But the stadium, which came in 50 per cent over budget, is now caught up in a corruption probe. In February a federal judge ruled that its public financing was “offensive to the principles, values and elemental rules of public law” and ordered Corinthians and Odebrecht to return €100 million to a state bank.
When Brazil bid to host the tournament it promised private financing would bankroll a new generation of stadiums. But when as predicted this failed to materialise the state stepped in. This has almost inevitably resulted in a series of corruption investigations. Itaquera is among 10 of the 12 stadiums used four years ago that is now caught up in criminal probes.
The most notorious case is in the capital Brasília. Despite costing somewhere around €700 million – by some calculations the third most expensive sports stadium in the world – the Mané Garrincha today is semi-abandoned, with no anchor tenant, the biggest of the white elephants calved for Brazil’s World Cup, a herd that also includes the grounds in Manaus and Cuiabá.
‘Smash and grab’
It is because of cases such as these that geographer Christopher Gaffney defines Brazil’s hosting of the event as a case of “smash and grab capitalism”, used to justify the transfer of massive amounts of public wealth to the country’s elite.
“It is very easy to make promises to convince the public that they should be on board with whatever projects are associated with a big event like the World Cup. But we forget who made the promises and neglect to put accountability mechanisms on them when they make them,” says Gaffney, who specialises in the impact of mega-events on host cities and countries.
“In Brazil the case is much more egregious because there is such a deficit of urban transportation projects and the opportunity costs are multiplied many times more because of the country’s structural inequality.”
But while there is little chance of Brazil recovering much of the public money it spent to so little effect on projects linked to the tournament, there has been a measure of justice delivered to some of those involved in bringing the event to the country. The head of the Brazilian football confederation during the tournament currently sits in a Brooklyn lock-up awaiting sentencing after his conviction in a US court for his role in a Fifa corruption scandal. His immediate predecessor and successor cannot leave Brazil for fear of arrest by Interpol.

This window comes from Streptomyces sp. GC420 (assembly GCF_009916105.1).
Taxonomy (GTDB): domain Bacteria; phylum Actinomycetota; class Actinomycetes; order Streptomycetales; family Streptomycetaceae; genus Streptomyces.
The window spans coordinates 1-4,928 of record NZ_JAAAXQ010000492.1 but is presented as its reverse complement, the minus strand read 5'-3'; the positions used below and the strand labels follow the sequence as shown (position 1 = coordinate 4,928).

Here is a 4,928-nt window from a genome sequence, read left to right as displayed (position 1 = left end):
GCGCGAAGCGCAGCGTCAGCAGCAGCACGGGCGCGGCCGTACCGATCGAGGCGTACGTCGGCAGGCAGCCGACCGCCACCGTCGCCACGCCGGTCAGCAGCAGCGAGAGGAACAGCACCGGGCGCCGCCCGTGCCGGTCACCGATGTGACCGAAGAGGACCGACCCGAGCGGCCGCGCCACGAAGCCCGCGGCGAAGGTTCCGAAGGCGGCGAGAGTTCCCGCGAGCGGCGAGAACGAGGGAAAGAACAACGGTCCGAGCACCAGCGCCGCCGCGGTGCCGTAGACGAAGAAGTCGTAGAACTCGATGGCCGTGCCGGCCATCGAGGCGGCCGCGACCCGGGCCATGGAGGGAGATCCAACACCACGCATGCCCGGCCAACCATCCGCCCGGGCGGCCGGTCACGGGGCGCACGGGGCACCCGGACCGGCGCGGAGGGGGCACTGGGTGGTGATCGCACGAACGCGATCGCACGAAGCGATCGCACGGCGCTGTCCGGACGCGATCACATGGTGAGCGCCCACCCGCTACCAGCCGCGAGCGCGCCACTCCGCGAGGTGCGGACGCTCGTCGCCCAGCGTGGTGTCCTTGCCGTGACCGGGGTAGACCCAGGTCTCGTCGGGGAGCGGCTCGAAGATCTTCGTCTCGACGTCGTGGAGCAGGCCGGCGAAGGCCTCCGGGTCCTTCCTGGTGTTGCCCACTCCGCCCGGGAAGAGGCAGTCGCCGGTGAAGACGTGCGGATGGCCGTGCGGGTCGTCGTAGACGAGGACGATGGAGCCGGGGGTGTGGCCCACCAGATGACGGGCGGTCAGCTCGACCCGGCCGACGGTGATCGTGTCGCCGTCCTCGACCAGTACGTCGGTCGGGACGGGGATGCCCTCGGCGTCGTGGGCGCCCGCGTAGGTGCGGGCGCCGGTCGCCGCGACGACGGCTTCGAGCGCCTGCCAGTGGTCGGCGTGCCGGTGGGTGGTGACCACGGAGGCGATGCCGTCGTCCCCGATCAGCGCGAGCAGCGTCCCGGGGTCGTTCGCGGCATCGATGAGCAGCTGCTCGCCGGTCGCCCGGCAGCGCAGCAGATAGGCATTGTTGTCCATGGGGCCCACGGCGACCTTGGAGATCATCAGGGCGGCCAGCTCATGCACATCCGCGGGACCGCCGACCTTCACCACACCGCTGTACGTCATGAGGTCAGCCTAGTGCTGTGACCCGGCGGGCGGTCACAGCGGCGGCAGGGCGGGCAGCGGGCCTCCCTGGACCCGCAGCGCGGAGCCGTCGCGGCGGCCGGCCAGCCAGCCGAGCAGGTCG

Lula currently resides in a police cell in the southern Brazilian city of Curitiba after his conviction in the first of the many corruption cases against him. A previous tenant in the building was Emílio Odebrecht’s son Marcelo who admitted running a massive bribery scheme that corrupted most of Brazil’s political elite. The two previous governors of Brasília who oversaw the Mané Garrincha have been detained in the investigation into its financing.
But perhaps the most enduring legacy of Brazil’s decision to host the tournament is the endless political crisis that has roiled the country for the last five years.
In 2013 nationwide protests spontaneously erupted, initially organised against a rise in bus fares in São Paulo but with anger quickly focusing on the discrepancy between lavish public spending on the World Cup and the dearth of funds for public health and education. Ever since Brazil’s citizens have been openly hostile towards its political class which has failed to recover the poise it lost in 2013 leading some to raise concerns about the future of the country’s democracy.
“2013 was the spark that began a lot of things that have happened over the last five years,” says David Fleischer. Asked if the country’s authorities has learned any lessons from the experience the professor of politics at the University of Brasília pauses for a moment. “Well, federal police and prosecutors learned a lot from the World Cup.”